I don't know whether the Editor of the Glasgow Herald will afford me the amount of space I'm asking for this larger than usual response to an article promoting Mickel Therapy (link below my signature) but, worringly, advocating defying listening to your body and taking exercise. Still, I think it's worth a shot.
There are quite a lot of comments under the article online and the majority seem to be in favour of Mickel Therapy.
May I suggest that, as many as can manage, send a response - shorter than mine - to the letters page, firstname.lastname@example.org For economy of effort, just before you send the e-mail copy it and paste it in the online comments and, if you want it to appear on our website, whether they publish it or not Bcc it to email@example.com or to my e-mail address. Same applies if you want to send any discussion point, without writing to the paper.
I think that if they receive a good number of letters, especially with a variety of views and experiences, there is more likely to be a good follow up.
I have copied mine to Dr David Mickel. If you want to, his e-mail address is firstname.lastname@example.org
Although this is a therapy that has been developed in Scotland, there are Mickel Therapists practising throughout the world, so opinions and experiences from abroad are equally welcome as those in the UK.
Cheers John email@example.com
*Letter to the Editor of The Glasgow Herald, Charles McGhee*. Cc: Martin Greig, Sports Writer.
I hope - in the interests of seeing all sides of an argument and because the consequences for M.E. sufferers could be so serious, even potentially harmful - that you will allow the same space and prominence to my response, as you did to Martin Greig's article, promoting Mickel Therapy and the talk to be given by it's inventor, Dr David Mickel, in Glasgow, on Saturday 17 May 2008 (*My body told me to rest: I got better by doing the opposite, Glasgow Herald, 11 May 2008*), which prompts it.
Before embarking on any course of treatment - including Mickel Therapy - M.E. (*Myalgic Encephalomyelitis*) sufferers would be well advised to weigh up what is known about the therapy being offered and learn from other areas of medicine in order to better understand any possible risks or consequences.
It is a quite legitimate, understandable, early step in any scientific enquiry to set out with a theory. The traditional approach is to test a hypothesis and, once it has been proved valid and reliable, with a high degree of probability of repetition, usually 95% or 99%, accept that the suggested treatment is appropriate and safe. Often, treatments are tested thoroughly under laboratory conditions, or on animals, before they are given to patients, to maximise safety.
In M.E. research, the approach has too often been to skip the testing and expect M.E. sufferers to be guinea pigs (for example in the PACE -* Pacing, graded Activity and Cognitive behaviour therapy: a randomised Evaluation*and FINE - *Fatigue Intervention by Nurses' Evaluation* - trials, which are being carried out on patients before the results are in and have been assessed, a practise which would be unethical in some drugs and animal experiments).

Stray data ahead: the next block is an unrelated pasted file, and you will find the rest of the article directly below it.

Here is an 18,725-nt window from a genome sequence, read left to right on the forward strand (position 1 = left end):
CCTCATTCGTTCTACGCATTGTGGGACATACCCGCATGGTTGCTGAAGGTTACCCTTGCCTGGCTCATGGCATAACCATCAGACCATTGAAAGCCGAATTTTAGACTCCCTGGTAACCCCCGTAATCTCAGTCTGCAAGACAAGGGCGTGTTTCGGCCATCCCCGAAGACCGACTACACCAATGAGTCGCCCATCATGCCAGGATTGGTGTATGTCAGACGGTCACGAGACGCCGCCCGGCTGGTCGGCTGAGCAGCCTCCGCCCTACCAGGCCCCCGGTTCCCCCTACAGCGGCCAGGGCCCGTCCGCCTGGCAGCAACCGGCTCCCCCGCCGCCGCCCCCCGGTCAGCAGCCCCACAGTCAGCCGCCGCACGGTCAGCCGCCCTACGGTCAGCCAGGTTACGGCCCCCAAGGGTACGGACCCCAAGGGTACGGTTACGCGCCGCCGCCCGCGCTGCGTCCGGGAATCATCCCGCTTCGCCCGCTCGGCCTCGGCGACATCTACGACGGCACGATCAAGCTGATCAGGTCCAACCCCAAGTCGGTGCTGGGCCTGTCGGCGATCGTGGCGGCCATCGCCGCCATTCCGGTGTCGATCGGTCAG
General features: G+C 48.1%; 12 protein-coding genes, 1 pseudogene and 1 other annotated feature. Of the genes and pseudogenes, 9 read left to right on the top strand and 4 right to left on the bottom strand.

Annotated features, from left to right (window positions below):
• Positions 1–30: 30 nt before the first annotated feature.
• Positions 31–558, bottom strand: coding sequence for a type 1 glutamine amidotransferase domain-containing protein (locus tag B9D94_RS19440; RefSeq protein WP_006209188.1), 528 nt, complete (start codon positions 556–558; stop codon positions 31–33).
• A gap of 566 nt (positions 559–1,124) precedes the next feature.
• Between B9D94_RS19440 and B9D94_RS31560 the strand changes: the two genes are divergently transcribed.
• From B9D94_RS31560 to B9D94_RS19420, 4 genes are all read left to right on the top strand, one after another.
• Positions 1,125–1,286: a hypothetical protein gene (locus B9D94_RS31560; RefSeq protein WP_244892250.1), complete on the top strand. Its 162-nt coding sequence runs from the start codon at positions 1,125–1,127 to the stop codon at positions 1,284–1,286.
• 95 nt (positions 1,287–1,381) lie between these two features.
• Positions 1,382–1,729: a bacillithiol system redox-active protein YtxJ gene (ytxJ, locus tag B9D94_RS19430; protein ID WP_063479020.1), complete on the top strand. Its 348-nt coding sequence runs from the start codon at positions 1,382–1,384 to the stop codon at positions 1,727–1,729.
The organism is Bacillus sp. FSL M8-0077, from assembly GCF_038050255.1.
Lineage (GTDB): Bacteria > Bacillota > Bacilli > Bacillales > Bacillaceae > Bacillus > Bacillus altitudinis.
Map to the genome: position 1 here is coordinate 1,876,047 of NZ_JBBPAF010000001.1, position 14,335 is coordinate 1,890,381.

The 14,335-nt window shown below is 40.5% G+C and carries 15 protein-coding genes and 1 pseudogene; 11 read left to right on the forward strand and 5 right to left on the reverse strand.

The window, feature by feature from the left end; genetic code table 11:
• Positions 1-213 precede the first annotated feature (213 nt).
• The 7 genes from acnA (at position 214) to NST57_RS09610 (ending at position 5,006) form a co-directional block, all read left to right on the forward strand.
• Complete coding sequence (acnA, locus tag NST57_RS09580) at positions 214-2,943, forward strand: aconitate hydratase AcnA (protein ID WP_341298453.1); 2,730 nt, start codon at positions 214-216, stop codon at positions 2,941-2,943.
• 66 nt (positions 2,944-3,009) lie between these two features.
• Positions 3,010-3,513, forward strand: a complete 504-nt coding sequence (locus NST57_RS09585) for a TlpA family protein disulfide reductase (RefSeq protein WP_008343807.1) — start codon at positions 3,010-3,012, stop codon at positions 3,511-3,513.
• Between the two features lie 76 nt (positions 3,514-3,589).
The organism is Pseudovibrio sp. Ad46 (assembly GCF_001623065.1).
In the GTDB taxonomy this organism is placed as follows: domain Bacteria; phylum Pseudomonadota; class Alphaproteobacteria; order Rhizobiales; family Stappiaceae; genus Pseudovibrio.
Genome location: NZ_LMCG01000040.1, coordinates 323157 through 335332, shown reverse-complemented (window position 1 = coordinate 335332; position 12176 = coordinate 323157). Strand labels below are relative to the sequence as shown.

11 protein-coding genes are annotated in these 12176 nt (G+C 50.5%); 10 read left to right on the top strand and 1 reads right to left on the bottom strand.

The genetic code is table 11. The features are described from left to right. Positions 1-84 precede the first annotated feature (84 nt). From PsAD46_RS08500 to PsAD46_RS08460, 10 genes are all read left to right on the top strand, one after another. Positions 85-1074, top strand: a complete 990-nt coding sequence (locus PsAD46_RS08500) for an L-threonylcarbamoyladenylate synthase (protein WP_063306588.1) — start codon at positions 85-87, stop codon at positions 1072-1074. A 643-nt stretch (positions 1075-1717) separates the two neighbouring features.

No one, as yet, has a cure for M.E. but some people claim to have treatments which "help" people with M.E., though the ways in which this help are clearly observable, such as a return to some measure of a previously healthy life, like returning to work or school, are not always obvious.
When people have been ill for long periods of time and have tried everything suggested without success, they tend to be less critical of and take bigger gambles with, more radical treatments. There is, undoubtedly, an opportunity for charlatans but, even when the practitioners are well-intentioned, reputable and honourable, they only have a theory. Interestingly, the advocates of different radical treatments advance different theories of M.E. with equal firmness that theirs is the correct one - the hypothalamus (Mickel Therapy), amygdala (the Gupta Programme), adrenaline (the Lightning Process) - yet they all remain unproven theories.
No one - not even the practitioner - knows how they work. There is no scientific evidence for them. They are not approved by any medical organisation. They have not been independently reviewed and rely only on recommendations from people, who claim it has helped them, not balanced by any dissatisfied customers, who may be too ill to speak out or fear the consequences if they do. They are often, quite secretive, pyramid-sold treatments, practised by an assortment of people with disparate, indefinite, qualifications, such as 'life coach'. There are no follow-up studies, or statistics available, to check whether M.E. sufferers relapsed; anecdotal evidence suggests that many do. A single session often costs as much as some people, on benefits, have to manage on for a week. They rely on faith and put the responsibility to get better squarely on the patient. Thus, if the M.E. sufferer says they feel better, success is claimed for the treatment but if they say they have not improved, it may be said the patient was somehow negative or not ready for it.
In other areas of medicine, treatment is given even when the causes of an illness are not fully understood and the scale of possible side effects of treatment is unknown. The stakes are high. For example, we are now seeing some of the undesirable after-effects of chemo- and radiotherapy; I'm sure that the people behind Thalidomide had nothing but good intentions; frontal lobotomies seemed a good idea at the time. This is not scaremongering. We know, for sure, these things happen; we do not know, for sure, how many cases there are of damaged M.E. patients and whether any improvements would have been achieved without any treatment at all.